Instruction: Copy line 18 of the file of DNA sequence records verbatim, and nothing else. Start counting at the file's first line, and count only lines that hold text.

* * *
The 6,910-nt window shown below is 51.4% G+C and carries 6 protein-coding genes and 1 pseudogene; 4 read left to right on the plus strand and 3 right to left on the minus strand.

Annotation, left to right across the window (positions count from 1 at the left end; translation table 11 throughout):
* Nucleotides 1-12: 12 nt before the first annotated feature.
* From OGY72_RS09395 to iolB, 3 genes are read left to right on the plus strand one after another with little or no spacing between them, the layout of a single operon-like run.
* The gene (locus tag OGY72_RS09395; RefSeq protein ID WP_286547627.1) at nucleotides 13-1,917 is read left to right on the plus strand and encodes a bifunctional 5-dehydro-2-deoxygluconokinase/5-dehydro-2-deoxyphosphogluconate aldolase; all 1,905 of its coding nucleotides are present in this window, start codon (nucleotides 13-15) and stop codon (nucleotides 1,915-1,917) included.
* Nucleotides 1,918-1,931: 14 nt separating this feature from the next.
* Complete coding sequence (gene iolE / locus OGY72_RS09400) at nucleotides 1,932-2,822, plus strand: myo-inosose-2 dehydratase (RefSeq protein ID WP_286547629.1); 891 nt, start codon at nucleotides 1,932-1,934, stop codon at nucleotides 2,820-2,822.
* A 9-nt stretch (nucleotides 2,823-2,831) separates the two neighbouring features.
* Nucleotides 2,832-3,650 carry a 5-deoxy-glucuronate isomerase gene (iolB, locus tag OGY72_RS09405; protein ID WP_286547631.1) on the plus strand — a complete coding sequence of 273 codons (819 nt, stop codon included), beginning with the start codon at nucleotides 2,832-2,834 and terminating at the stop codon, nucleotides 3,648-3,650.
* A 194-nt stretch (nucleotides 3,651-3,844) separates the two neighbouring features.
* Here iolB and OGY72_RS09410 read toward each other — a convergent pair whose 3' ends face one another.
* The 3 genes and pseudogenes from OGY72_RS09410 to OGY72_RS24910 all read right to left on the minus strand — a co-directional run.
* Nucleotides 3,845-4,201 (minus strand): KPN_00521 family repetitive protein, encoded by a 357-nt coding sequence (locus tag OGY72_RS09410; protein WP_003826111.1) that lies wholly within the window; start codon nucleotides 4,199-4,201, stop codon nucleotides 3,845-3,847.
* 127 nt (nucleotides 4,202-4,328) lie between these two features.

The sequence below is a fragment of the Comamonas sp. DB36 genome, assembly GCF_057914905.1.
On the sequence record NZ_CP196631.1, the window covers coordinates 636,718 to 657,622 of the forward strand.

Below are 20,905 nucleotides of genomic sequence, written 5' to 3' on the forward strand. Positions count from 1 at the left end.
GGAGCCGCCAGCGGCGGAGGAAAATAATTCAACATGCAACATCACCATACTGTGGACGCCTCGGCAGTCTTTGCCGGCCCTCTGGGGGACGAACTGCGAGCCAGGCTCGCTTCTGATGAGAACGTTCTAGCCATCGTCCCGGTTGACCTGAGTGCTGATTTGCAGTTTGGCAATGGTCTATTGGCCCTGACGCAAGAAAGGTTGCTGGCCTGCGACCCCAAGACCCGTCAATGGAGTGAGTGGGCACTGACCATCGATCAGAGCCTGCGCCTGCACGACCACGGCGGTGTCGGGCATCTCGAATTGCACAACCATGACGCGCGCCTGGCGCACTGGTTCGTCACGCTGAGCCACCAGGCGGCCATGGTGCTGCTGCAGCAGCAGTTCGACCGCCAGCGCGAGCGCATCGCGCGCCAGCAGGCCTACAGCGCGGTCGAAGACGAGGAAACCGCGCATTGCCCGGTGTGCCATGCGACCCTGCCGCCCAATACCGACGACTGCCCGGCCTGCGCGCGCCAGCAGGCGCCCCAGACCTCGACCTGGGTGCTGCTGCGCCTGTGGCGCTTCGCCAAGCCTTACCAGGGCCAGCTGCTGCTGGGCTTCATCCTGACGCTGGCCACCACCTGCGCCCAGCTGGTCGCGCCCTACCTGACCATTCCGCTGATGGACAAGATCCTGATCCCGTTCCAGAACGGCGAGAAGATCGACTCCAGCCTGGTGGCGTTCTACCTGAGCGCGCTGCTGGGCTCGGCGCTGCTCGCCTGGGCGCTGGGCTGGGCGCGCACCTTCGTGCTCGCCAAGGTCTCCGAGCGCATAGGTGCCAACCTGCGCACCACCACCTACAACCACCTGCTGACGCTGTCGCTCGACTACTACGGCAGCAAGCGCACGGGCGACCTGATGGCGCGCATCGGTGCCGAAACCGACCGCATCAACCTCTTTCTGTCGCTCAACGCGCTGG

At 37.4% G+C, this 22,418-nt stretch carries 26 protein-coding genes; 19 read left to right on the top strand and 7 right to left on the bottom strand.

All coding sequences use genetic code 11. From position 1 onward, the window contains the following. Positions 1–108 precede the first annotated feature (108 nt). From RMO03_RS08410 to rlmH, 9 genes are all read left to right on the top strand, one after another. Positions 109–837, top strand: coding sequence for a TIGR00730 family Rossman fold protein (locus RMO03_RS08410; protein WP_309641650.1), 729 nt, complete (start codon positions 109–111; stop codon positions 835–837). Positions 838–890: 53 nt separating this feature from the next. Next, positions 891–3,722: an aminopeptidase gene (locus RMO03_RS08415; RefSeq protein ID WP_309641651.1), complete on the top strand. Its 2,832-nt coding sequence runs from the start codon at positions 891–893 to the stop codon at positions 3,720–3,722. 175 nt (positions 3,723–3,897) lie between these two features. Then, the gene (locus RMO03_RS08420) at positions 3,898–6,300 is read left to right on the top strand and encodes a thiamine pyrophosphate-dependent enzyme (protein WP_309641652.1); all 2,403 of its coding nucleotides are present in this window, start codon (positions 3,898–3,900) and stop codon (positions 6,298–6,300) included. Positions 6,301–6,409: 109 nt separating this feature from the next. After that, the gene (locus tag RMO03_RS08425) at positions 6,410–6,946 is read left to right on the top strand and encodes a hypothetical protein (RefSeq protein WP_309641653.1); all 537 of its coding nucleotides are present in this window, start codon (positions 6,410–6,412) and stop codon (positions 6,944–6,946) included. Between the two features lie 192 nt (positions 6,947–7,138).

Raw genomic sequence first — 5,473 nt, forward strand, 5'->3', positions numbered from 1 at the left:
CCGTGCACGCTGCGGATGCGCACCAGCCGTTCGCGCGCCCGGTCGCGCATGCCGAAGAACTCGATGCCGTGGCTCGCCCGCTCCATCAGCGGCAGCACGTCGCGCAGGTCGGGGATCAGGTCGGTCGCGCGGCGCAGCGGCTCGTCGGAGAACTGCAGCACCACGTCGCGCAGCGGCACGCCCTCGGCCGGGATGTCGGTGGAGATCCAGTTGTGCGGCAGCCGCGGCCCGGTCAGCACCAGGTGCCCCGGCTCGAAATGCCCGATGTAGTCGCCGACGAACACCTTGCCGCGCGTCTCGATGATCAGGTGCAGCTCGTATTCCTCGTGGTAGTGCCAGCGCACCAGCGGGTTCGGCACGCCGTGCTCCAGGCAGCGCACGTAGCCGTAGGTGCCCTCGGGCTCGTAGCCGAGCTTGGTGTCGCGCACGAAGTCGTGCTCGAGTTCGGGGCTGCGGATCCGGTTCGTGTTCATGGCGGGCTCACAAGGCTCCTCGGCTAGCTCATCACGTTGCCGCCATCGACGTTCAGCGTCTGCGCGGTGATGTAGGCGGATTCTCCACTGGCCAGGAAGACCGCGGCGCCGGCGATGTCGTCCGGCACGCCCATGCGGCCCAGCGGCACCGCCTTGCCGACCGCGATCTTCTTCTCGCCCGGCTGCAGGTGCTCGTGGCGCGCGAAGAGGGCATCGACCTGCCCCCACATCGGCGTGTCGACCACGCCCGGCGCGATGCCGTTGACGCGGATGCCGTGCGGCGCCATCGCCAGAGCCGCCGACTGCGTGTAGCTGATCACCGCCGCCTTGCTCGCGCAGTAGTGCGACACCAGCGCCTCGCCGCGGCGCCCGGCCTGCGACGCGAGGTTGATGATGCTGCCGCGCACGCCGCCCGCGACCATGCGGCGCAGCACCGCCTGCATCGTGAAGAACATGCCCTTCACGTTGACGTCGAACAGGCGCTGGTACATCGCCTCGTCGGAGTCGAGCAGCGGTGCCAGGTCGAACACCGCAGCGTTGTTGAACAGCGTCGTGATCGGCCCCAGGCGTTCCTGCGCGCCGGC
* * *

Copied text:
GGAGCCGCCAGCGGCGGAGGAAAATAATTCAACATGCAACATCACCATACTGTGGACGCCTCGGCAGTCTTTGCCGGCCCTCTGGGGGACGAACTGCGAGCCAGGCTCGCTTCTGATGAGAACGTTCTAGCCATCGTCCCGGTTGACCTGAGTGCTGATTTGCAGTTTGGCAATGGTCTATTGGCCCTGACGCAAGAAAGGTTGCTGGCCTGCGACCCCAAGACCCGTCAATGGAGTGAGTGGGCACTGACCATCGATCAGAGCCTGCGCCTGCACGACCACGGCGGTGTCGGGCATCTCGAATTGCACAACCATGACGCGCGCCTGGCGCACTGGTTCGTCACGCTGAGCCACCAGGCGGCCATGGTGCTGCTGCAGCAGCAGTTCGACCGCCAGCGCGAGCGCATCGCGCGCCAGCAGGCCTACAGCGCGGTCGAAGACGAGGAAACCGCGCATTGCCCGGTGTGCCATGCGACCCTGCCGCCCAATACCGACGACTGCCCGGCCTGCGCGCGCCAGCAGGCGCCCCAGACCTCGACCTGGGTGCTGCTGCGCCTGTGGCGCTTCGCCAAGCCTTACCAGGGCCAGCTGCTGCTGGGCTTCATCCTGACGCTGGCCACCACCTGCGCCCAGCTGGTCGCGCCCTACCTGACCATTCCGCTGATGGACAAGATCCTGATCCCGTTCCAGAACGGCGAGAAGATCGACTCCAGCCTGGTGGCGTTCTACCTGAGCGCGCTGCTGGGCTCGGCGCTGCTCGCCTGGGCGCTGGGCTGGGCGCGCACCTTCGTGCTCGCCAAGGTCTCCGAGCGCATAGGTGCCAACCTGCGCACCACCACCTACAACCACCTGCTGACGCTGTCGCTCGACTACTACGGCAGCAAGCGCACGGGCGACCTGATGGCGCGCATCGGTGCCGAAACCGACCGCATCAACCTCTTTCTGTCGCTCAACGCGCTGG